I
t’s like this car is mad at the world. Like somewhere along the way, the GT3-R was the preppy kid with the accent from Crewe, England, out on the sandlot. He took his lumps and dealt with pimples and sat down and cultivated a passion for Diderot and spent his free time in the weight room. He pumped iron. He dripped sweat down on his glasses. And now, he comes back to the lot with sinewy British bulldog muscle and a titanium-exhaust chip on his shoulder. The sophisticate inside isn’t gone — but dammit, if you cross this thing now, you will pay.

Not that any crossing is happening. The GT3-R inspires neither competition nor spite. Rather, it triggers the opposite: a sense of incredulous awe. Between ad-libbed negotiations around Crown Heights (“trade you these sneakers for the car!”) and the commentary of yuppie trail runners on Bear Mountain (“that guy has too much money”), the car commandeers odd reactions; people move out of the way on the FDR, pedestrians wait on the sidewalk in Midtown, dudes gawk, while women walk right past. When this big, Glacier White beast comes into view, it takes a second for people to make sense of what’s coming. For a second, it stuns. It’s recognizably a Bentley, yes, but what Bentley is it?

The GT3-R comes in the wake of Bentley’s joining the Pirelli World Challenge (United States) and the Blancpain Endurance Series (Europe), and is something of an expensive talisman created to offer to those who care most about the brand. It’s something for the 1 percent of the 1 percent to play with on unpopulated roads, during track days, and on drives up mountain switchbacks. The highly tuned twin-turbo 4.0-liter V8 sits under a carbon fiber cover, good for 572 horsepower and 516 lb-ft of torque. The exhaust is all cackle and pop. It rolls on 21-inch gloss black wheels that show off the 16.5-inch and 14-inch front and rear discs of the carbon silicon carbide braking system.

Inside, the car is the expected Bentley luxury — trumpet vent knobs, diamond stitching, a Breitling analog clock (what Luc Donckerwolke, Director of Design at Bentley, calls “the formal language of the brand”) — with touches of race-inspired sportiness. Green contrast stitching weaves together the diamonds, Alcantara splits space on the seats and steering wheel alongside Beluga hide (named after the caviar, not the whale). Carbon fiber replaces every surface that would, on any “normal” Bentley, be wood: doors, rear sill, passenger dash. There’s a boast that the car drops 220 pounds from the next-lightest Continental, but lightness, even when visually perceived, is not the prevalent concept of this car. Green leather contrasts with the black, and on the exterior, there are Union Jacks and two-tone green stripes running down the classic Bentley power lines.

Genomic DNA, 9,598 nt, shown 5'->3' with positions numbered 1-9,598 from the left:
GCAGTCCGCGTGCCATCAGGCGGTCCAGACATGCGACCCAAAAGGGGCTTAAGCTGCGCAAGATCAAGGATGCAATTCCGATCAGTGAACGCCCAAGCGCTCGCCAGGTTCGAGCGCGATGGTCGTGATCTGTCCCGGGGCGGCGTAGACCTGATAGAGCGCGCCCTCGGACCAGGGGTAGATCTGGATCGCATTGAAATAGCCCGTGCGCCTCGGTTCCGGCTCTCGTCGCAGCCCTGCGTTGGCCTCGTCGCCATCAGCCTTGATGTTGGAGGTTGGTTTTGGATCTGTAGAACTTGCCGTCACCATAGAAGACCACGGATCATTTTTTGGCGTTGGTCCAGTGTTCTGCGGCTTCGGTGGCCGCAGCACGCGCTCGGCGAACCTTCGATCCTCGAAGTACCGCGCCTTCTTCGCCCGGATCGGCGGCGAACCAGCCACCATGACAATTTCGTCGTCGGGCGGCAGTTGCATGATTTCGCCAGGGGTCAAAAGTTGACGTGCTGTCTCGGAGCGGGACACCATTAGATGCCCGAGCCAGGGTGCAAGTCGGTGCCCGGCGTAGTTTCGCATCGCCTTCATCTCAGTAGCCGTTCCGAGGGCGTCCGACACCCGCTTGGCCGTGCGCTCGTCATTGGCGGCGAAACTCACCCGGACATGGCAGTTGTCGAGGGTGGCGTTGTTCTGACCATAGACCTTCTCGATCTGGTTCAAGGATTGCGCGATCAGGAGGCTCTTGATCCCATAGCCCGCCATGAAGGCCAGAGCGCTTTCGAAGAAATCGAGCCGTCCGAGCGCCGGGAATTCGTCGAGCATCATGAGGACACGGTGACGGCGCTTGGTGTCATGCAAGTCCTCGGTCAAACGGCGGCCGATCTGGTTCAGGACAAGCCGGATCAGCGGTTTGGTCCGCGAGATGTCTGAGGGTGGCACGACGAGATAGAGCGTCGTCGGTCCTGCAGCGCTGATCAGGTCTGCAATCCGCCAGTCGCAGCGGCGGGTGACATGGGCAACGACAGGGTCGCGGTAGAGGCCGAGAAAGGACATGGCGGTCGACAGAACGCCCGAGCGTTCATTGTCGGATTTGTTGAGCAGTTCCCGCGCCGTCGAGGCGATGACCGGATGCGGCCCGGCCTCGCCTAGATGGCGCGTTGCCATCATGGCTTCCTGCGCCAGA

Under the Hood
GT3R-Sidebar-Gear-Patrol
Engine: 4.0-liter twin-turbo V8
Transmission: 8-speed Quickshift
Horsepower: 572
Torque: 516 lb-ft
0-60: 3.6 seconds
MSRP: $341,025

“A British muscle car means there’s muscle, but there’s a shirt on the top of it”, says Sangyup Lee, Head of Exterior and Advanced Design at Bentley. “It’s about a driving machine. So you have to love it. Otherwise it doesn’t work. That’s how I see the sports car. I mean, if you don’t fall in love with the car when you look at it the first time, then that sports car proposal just doesn’t work.”

If you don’t fall in love with the GT3-R the first time, you won’t get it. You won’t understand a $341,025, 4,839-pound performance sports car that’s the size of a small yacht and turns nimble as a Hobie Cat on a quick breeze. And that’s okay. It’s not a car for everyone.

This is a car for the Bentley enthusiast who wants to dabble in the racing side of things, and only 99 GT3-Rs are being shipped to the USA of the 300 being made and distributed worldwide. The scant number of GT3-Rs created feels not only exclusive, but about true to the potential demand. There’s ultimately absolutely nothing lacking in the drive of the car, as Chris Harris discovered, and as we experienced in our road test through the windier roads of the Hudson Valley. It took to corners like a car half its weight, ate up pavement in gigantic swallows and slowed all its mass down with composure. It’s a brute, but a refined one at that — a street tender, British performance sports car with a button-down shirt, glasses, sophistication, and enough muscle and arrogance in its two tons of stickered, striped body that every grown-up kid on the sandlot gets a clear impression. Even if they don’t know who or what this new bruiser is or where he came from, they know right away: they’re not going to mess with him.